I'm trying something different today. I've always considered that one of the best ways to learn photography is through looking at images and deconstructing them, or if possible, finding out the story behind them from the photographer. It is not so often that a photographer goes "behind the scenes" but I know that there should be some curious folks out there, who like me would love to see that kind of stuff.
Ethiopia is vast, it’s diverse and it is strikingly beautiful. Despite all the difficulties and the challenges that independent travel in Ethiopia brings, the country is an absolutely ideal place for motorcycle riding. I figured from the beginning that to truly explore this fascinating land over a longer period of time, a motorcycle would be the best, most convenient and most affordable mode of transportation. The only problem - a total lack of information anywhere on how to go about doing this, unless you’re not coming with your own motorbike. For this reason I have decided to dedicate a blog post to the very topic of riding around Ethiopia, from acquiring a motorcycle to what’s in store once you hit the road.
The fascinating cultures, the breathtaking landscapes, the ever present feeling that you are in a different time, a different dimension—this is what I absolutely love about Ethiopia. The constant feeling of being a human piggy-bank, the challenges in doing the simplest of things, the often occurring feeling that your new “friends” are measuring you up to see what they can extract from you—this is what I’ve come to hate beyond words about the country. I’ve been in Ethiopia for a bit over four months now. I know that many of the readers of this blog are photographers and travelers, some of whom have aspirations to come here. For this reason, I feel that I should write an account of sorts. One that is fairly uncensored and touches on the good, the not so good and the plain ugly sides of this incredible and incredibly challenging country.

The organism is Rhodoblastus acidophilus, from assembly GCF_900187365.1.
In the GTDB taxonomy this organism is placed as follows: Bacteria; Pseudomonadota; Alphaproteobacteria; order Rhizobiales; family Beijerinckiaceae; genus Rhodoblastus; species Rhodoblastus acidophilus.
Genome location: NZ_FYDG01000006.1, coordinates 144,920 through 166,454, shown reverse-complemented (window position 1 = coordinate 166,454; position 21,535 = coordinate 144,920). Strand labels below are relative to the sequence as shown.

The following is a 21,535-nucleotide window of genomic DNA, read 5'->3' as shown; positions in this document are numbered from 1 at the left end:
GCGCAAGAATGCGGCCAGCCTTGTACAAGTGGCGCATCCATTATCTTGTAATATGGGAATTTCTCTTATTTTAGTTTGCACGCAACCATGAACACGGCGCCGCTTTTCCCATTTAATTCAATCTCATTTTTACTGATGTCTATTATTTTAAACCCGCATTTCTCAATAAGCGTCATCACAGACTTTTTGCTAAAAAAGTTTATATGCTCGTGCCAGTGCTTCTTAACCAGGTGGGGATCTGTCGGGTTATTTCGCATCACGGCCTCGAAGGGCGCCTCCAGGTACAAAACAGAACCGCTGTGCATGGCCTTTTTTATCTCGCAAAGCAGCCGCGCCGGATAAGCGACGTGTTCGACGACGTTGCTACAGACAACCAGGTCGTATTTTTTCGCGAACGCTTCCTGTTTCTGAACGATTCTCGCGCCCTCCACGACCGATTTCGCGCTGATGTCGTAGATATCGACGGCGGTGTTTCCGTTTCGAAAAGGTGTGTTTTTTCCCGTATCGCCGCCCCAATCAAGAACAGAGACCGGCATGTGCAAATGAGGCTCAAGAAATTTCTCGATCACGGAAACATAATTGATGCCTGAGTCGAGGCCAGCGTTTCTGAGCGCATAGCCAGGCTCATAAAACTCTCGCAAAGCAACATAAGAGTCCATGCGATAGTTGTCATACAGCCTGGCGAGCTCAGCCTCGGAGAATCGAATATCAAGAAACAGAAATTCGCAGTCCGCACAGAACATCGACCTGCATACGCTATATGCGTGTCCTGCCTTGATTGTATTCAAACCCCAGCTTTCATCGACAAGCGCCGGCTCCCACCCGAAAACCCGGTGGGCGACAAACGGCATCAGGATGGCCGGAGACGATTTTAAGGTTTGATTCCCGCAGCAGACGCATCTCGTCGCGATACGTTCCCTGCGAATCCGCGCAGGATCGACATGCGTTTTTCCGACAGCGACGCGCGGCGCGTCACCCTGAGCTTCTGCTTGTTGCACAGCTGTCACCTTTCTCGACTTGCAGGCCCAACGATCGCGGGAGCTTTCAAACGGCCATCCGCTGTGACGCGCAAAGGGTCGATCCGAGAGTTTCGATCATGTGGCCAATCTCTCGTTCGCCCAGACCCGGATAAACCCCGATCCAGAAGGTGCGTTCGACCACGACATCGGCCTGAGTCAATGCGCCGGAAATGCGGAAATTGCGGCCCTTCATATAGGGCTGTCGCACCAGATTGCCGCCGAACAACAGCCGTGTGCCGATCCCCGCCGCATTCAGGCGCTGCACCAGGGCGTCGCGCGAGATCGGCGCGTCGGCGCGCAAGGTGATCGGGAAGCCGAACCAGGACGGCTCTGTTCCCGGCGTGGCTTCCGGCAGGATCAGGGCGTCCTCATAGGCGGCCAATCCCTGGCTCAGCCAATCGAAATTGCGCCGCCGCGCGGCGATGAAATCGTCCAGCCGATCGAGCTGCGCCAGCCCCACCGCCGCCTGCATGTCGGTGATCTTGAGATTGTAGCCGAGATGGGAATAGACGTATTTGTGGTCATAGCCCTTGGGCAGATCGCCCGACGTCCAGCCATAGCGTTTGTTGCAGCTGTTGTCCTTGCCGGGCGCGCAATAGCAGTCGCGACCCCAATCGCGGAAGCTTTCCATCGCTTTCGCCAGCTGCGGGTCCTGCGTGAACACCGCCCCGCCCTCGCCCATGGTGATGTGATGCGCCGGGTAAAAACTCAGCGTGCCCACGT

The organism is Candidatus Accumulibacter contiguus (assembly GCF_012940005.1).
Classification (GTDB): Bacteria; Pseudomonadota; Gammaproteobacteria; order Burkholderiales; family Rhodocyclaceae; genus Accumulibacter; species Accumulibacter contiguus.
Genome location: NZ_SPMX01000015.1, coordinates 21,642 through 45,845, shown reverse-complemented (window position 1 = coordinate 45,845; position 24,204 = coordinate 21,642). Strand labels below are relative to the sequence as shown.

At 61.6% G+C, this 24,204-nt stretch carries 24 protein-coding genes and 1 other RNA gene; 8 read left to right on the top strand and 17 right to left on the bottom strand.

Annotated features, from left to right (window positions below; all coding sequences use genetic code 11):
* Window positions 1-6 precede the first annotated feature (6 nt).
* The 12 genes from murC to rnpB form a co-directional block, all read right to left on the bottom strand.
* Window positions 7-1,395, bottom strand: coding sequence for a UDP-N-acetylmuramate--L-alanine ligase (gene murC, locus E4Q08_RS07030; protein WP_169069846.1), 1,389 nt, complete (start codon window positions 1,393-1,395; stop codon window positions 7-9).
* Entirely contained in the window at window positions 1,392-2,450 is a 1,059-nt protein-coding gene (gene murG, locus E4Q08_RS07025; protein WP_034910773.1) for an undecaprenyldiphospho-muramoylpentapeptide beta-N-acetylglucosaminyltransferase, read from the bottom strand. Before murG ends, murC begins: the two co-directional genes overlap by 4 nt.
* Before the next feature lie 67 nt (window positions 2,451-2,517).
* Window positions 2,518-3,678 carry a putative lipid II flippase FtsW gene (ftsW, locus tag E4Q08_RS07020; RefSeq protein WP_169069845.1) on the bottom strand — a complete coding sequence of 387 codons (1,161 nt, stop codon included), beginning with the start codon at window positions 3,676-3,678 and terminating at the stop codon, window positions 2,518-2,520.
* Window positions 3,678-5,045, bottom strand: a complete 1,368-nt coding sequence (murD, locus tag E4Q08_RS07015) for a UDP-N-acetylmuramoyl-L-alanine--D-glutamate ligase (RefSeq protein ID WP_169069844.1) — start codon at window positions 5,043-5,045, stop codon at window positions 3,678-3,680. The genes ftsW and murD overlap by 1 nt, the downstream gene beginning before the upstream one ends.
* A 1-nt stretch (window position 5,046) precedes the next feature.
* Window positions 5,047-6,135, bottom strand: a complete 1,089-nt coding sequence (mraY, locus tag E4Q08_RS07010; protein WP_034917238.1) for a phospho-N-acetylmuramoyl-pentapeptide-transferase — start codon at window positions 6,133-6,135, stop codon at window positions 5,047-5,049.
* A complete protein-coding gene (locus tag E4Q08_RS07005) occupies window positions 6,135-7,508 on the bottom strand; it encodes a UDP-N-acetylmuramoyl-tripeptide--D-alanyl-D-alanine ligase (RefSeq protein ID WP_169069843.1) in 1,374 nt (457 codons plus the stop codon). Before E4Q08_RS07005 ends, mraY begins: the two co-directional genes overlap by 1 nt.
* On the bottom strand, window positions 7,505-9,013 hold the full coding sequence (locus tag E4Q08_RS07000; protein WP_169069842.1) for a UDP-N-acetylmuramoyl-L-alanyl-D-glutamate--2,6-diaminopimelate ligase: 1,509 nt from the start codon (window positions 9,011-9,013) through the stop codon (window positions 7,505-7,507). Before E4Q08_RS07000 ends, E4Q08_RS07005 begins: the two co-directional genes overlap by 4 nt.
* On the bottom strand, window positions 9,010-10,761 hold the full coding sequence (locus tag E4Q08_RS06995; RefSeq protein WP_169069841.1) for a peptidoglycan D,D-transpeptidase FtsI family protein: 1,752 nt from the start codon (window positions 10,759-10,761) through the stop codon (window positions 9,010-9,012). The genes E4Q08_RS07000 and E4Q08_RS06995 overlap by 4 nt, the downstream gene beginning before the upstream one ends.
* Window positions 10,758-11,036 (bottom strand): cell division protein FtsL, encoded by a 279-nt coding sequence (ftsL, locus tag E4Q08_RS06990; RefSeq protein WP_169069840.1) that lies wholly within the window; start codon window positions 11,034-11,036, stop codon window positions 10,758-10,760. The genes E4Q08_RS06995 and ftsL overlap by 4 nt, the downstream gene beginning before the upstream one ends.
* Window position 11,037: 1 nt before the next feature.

Over the past couple of years I’ve had an increasing number of emails from aspiring travel/documentary photographers from all over the world. The three most common questions I am usually asked go along the lines of ...